Video Games & Learning: Teachers & Developers Write the Future Together

When I taught high school English, I had a mailbox in the staff lounge in a wall full of identical little rectangular mailboxes. About twice a year, I would find something useful in my mailbox. But the other 178 school days, I only found mountains of junk mail — flyers for expensive digital subscription services or glossy magazines brimming with overpriced textbooks that would be obsolete before they arrived. Soon, the junk mail felt as identical as the rows of little rectangular mailboxes.

That mountain of junk mail represented hundreds of companies and institutions that wanted to buy space in my classroom but were completely out of touch with the day-to-day reality of my environment. At Wisconsin Public Television Education, we don’t create products for classrooms or take a one-size-fits-all approach to education; we create personal, ongoing relationships with K-12 teachers throughout the state. Our projects – including Wisconsin Hometown Stories, Student Reporting Labs, Vel Phillips: Dream Big Dreams and The Ways – begin, and end, with the voices of teachers and students.

Wisconsin Public Television Education’s commitment to teachers is shared by our friends at Field Day Labs, an educational gaming studio based in the Wisconsin Institutes for Discovery and helmed by researcher David Gagnon.

I recently attended Field Day Labs’ kickoff event for their 2017 Material Sciences Game Design Fellowship (supported by the University of Wisconsin-Madison Material Research Science and Engineering Center). The kickoff event was held just as Field Day Labs began the process of adding new additions to The Yard Games, a slate of cost-free online games to get kids thinking like scientists.

The day-long event mixed work and play, including a public lunch and panel discussion. During the event, Gagnon and his team worked with 10 middle school science teachers to create game concepts that fill needs they see in the classroom, and that will eventually become new Yard Games after several iterations of design and classroom testing. It’s an approach that honors the knowledge and expertise of classroom teachers and aligns closely with the work we strive to do at Wisconsin Public Television Education.

Above: Madison Country Day School science teacher Jake Eaton.

Jake Eaton, a science teacher at Madison Country Day School, came to the fellowship program excited about a new world of possibilities. “My wife works at the Geology Museum,” he said. “The thought that there could be something like VR [virtual reality] where you put on the goggles and all the sudden the dinosaur is a dinosaur and not just a skeleton. That whole notion of what’s out there, I thought that was so neat.” According to Jake, video games “can help to create an environment in which failure is rewarded.”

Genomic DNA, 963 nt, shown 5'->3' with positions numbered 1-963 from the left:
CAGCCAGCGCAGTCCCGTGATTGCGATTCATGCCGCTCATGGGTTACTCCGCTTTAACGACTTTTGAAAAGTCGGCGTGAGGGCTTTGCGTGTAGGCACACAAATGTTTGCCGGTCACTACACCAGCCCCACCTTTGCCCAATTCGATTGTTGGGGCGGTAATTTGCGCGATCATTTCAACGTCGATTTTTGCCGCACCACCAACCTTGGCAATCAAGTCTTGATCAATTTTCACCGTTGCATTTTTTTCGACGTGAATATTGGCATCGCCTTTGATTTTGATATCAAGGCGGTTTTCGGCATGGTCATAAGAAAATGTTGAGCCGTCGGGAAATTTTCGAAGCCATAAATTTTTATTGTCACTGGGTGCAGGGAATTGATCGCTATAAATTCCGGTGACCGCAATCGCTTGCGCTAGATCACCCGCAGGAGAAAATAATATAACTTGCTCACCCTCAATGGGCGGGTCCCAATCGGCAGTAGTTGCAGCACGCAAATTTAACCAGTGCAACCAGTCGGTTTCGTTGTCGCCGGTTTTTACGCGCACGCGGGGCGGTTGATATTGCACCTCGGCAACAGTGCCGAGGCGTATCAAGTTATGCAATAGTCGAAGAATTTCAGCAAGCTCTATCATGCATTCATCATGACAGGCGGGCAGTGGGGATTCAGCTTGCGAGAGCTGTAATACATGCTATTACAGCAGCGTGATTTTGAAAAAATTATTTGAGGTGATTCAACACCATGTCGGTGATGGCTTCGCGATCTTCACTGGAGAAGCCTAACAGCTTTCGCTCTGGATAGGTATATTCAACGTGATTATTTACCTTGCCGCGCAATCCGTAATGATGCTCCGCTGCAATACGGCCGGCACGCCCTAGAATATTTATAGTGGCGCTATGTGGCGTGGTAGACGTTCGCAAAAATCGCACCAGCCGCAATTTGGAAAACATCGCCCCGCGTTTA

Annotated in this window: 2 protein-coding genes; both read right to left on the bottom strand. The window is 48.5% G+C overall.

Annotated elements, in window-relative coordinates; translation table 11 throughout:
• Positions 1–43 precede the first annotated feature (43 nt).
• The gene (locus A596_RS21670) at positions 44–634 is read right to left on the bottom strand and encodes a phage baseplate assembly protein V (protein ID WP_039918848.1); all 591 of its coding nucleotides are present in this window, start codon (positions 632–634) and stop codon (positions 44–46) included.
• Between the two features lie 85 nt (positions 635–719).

Kromery Middle School science teacher Sarah Sprangers shared Jake’s excitement, saying “I think oftentimes, especially in school, games are seen as incentives or rewards or bonus activities but are not always valued for being powerful learning experiences in and of themselves. This day challenged this notion and demonstrated that video games are not only intrinsically motivating for students, but also opportunities for students to explore, interact, take risks and learn.”

Above: Kromery Middle School science teacher Sarah Sprangers.

Although not a gamer herself, Sarah was drawn to the Field Day fellowship for other reasons. “I am always looking for ways to learn and grow as an educator. While I’m not a gamer myself, I recognize that my role as a teacher is to engage my students and use their interests and experiences to inform my instructional practices.”

It was an inspiring day of collaboration that left me feeling hopeful—not just about the future of learning through video games, but about the capacity of working teachers to play the key role in building that future. All of us in the Wisconsin Public Television Education department are proud to be teachers, and proud to keep teachers and students at the heart of everything we do.

To learn more about projects like this or to get involved, sign up to be part of our network of Wisconsin educators!

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